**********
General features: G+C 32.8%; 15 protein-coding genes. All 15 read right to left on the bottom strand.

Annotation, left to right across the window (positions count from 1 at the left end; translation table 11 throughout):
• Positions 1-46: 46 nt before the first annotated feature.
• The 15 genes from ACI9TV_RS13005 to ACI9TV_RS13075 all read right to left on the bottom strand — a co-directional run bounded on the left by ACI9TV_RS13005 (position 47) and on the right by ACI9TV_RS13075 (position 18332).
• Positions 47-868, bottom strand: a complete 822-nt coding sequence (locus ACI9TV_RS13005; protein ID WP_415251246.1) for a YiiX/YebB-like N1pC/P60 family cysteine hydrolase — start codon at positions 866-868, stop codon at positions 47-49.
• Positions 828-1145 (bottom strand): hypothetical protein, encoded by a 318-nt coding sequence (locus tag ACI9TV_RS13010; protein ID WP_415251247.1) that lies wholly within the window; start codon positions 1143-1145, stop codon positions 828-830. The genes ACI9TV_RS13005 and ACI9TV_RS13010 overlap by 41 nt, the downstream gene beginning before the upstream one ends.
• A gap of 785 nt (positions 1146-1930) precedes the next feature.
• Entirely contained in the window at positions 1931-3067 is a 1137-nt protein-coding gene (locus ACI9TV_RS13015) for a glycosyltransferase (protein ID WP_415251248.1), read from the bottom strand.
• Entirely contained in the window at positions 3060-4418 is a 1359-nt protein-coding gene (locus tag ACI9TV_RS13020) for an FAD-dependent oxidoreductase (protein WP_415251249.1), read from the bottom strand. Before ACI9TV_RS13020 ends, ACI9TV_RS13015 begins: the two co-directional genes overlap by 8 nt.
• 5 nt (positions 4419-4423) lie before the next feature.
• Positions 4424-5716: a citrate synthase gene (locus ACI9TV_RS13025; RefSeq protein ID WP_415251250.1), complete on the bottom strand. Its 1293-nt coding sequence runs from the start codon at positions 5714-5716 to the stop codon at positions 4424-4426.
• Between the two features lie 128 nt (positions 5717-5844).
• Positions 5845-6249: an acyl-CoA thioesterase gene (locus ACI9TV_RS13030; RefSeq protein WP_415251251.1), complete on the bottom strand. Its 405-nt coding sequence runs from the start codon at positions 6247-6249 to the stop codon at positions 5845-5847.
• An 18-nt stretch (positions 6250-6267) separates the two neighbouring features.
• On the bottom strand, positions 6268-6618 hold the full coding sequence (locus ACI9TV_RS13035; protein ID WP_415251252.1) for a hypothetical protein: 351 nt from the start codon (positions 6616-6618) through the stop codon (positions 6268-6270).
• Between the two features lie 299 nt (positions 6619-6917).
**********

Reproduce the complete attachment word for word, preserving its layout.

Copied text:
General features: G+C 32.8%; 15 protein-coding genes. All 15 read right to left on the bottom strand.

Annotation, left to right across the window (positions count from 1 at the left end; translation table 11 throughout):
• Positions 1-46: 46 nt before the first annotated feature.
• The 15 genes from ACI9TV_RS13005 to ACI9TV_RS13075 all read right to left on the bottom strand — a co-directional run bounded on the left by ACI9TV_RS13005 (position 47) and on the right by ACI9TV_RS13075 (position 18332).
• Positions 47-868, bottom strand: a complete 822-nt coding sequence (locus ACI9TV_RS13005; protein ID WP_415251246.1) for a YiiX/YebB-like N1pC/P60 family cysteine hydrolase — start codon at positions 866-868, stop codon at positions 47-49.
• Positions 828-1145 (bottom strand): hypothetical protein, encoded by a 318-nt coding sequence (locus tag ACI9TV_RS13010; protein ID WP_415251247.1) that lies wholly within the window; start codon positions 1143-1145, stop codon positions 828-830. The genes ACI9TV_RS13005 and ACI9TV_RS13010 overlap by 41 nt, the downstream gene beginning before the upstream one ends.
• A gap of 785 nt (positions 1146-1930) precedes the next feature.
• Entirely contained in the window at positions 1931-3067 is a 1137-nt protein-coding gene (locus ACI9TV_RS13015) for a glycosyltransferase (protein ID WP_415251248.1), read from the bottom strand.
• Entirely contained in the window at positions 3060-4418 is a 1359-nt protein-coding gene (locus tag ACI9TV_RS13020) for an FAD-dependent oxidoreductase (protein WP_415251249.1), read from the bottom strand. Before ACI9TV_RS13020 ends, ACI9TV_RS13015 begins: the two co-directional genes overlap by 8 nt.
• 5 nt (positions 4419-4423) lie before the next feature.
• Positions 4424-5716: a citrate synthase gene (locus ACI9TV_RS13025; RefSeq protein ID WP_415251250.1), complete on the bottom strand. Its 1293-nt coding sequence runs from the start codon at positions 5714-5716 to the stop codon at positions 4424-4426.
• Between the two features lie 128 nt (positions 5717-5844).
• Positions 5845-6249: an acyl-CoA thioesterase gene (locus ACI9TV_RS13030; RefSeq protein WP_415251251.1), complete on the bottom strand. Its 405-nt coding sequence runs from the start codon at positions 6247-6249 to the stop codon at positions 5845-5847.
• An 18-nt stretch (positions 6250-6267) separates the two neighbouring features.
• On the bottom strand, positions 6268-6618 hold the full coding sequence (locus ACI9TV_RS13035; protein ID WP_415251252.1) for a hypothetical protein: 351 nt from the start codon (positions 6616-6618) through the stop codon (positions 6268-6270).
• Between the two features lie 299 nt (positions 6619-6917).